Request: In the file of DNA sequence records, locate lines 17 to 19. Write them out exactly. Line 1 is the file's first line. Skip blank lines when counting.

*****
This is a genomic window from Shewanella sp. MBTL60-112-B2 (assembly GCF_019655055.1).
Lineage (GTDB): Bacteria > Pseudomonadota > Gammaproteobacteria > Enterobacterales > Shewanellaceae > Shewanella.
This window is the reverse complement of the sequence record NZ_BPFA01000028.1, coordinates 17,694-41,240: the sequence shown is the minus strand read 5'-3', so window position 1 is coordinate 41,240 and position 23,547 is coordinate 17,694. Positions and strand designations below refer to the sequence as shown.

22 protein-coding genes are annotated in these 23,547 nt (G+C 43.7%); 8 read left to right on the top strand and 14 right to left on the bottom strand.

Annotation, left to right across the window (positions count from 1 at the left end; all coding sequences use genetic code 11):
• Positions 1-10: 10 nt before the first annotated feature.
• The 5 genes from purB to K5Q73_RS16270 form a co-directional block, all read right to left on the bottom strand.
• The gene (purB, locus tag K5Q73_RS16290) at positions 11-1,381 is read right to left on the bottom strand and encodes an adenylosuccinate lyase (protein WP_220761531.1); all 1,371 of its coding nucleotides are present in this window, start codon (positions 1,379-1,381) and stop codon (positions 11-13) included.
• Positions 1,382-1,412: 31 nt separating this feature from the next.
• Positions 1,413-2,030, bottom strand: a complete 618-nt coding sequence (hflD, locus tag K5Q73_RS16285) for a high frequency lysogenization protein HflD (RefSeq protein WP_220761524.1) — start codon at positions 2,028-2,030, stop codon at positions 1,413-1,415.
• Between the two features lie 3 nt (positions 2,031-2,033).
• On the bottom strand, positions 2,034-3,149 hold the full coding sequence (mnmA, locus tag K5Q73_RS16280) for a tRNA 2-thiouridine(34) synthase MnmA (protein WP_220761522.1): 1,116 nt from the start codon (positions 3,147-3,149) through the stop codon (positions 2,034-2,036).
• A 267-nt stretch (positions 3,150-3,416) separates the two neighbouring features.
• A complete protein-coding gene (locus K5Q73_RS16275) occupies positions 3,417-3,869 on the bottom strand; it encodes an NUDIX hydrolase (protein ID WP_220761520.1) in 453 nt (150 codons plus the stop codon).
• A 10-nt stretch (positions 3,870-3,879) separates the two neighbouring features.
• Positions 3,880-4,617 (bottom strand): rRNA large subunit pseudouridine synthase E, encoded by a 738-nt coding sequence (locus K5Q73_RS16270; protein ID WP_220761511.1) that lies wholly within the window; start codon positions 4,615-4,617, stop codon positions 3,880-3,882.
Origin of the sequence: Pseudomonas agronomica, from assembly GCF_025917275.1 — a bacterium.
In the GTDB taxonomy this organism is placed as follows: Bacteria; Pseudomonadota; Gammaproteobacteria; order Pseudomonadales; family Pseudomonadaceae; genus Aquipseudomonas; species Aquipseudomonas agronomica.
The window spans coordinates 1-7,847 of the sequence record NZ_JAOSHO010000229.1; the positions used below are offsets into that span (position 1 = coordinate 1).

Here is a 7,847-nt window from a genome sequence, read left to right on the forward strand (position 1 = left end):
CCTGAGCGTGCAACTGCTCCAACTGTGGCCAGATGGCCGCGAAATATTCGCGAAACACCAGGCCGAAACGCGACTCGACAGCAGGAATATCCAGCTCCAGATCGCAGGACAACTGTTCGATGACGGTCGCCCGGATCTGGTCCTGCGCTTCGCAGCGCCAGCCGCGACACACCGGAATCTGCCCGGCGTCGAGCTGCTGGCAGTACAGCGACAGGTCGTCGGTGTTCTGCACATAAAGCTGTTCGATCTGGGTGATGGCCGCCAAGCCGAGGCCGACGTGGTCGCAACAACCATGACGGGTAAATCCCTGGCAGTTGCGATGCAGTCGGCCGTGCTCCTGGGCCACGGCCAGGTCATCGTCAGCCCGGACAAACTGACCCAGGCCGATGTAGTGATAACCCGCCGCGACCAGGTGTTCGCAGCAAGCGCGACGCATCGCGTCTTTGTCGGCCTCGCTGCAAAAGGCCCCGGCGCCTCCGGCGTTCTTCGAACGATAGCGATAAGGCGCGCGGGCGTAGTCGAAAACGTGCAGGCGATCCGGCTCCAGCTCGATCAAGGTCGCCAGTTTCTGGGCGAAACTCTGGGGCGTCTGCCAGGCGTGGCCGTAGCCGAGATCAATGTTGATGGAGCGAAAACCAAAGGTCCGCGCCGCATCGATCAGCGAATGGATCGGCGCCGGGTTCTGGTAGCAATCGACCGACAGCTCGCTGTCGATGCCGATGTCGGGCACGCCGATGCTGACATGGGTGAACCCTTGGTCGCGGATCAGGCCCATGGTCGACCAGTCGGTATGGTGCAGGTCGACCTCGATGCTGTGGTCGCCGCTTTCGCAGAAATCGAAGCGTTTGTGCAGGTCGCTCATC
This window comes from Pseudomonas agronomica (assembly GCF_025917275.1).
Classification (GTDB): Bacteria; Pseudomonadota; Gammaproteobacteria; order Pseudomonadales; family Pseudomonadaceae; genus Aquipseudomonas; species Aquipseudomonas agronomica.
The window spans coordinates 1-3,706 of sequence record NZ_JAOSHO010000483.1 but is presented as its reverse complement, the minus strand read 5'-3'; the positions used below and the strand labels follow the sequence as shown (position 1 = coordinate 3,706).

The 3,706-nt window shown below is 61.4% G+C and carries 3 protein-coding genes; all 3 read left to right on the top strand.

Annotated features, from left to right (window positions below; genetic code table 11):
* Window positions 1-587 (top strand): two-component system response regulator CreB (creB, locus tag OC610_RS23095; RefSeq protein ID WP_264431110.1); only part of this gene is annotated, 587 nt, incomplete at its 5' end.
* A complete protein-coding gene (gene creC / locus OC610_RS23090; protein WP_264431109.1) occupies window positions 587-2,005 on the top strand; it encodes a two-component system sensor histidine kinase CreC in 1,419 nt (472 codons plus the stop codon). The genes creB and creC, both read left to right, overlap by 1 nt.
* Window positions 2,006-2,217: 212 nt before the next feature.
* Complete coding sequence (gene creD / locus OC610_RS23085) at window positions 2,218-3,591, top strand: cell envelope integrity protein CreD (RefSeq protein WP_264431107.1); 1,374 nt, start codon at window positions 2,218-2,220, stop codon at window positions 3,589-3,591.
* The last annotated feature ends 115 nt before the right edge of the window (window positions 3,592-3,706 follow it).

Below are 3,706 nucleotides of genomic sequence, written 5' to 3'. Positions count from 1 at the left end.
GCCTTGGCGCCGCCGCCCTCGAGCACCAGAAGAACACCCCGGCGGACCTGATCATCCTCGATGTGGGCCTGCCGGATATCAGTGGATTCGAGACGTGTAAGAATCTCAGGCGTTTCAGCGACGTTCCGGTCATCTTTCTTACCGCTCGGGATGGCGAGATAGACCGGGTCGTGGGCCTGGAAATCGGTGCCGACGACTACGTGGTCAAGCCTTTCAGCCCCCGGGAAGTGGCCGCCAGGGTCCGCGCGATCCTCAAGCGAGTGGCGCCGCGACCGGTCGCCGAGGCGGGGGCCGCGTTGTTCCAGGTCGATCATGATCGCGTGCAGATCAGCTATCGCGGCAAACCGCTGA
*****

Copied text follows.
Origin of the sequence: Pseudomonas agronomica, from assembly GCF_025917275.1 — a bacterium.
In the GTDB taxonomy this organism is placed as follows: Bacteria; Pseudomonadota; Gammaproteobacteria; order Pseudomonadales; family Pseudomonadaceae; genus Aquipseudomonas; species Aquipseudomonas agronomica.
The window spans coordinates 1-7,847 of the sequence record NZ_JAOSHO010000229.1; the positions used below are offsets into that span (position 1 = coordinate 1).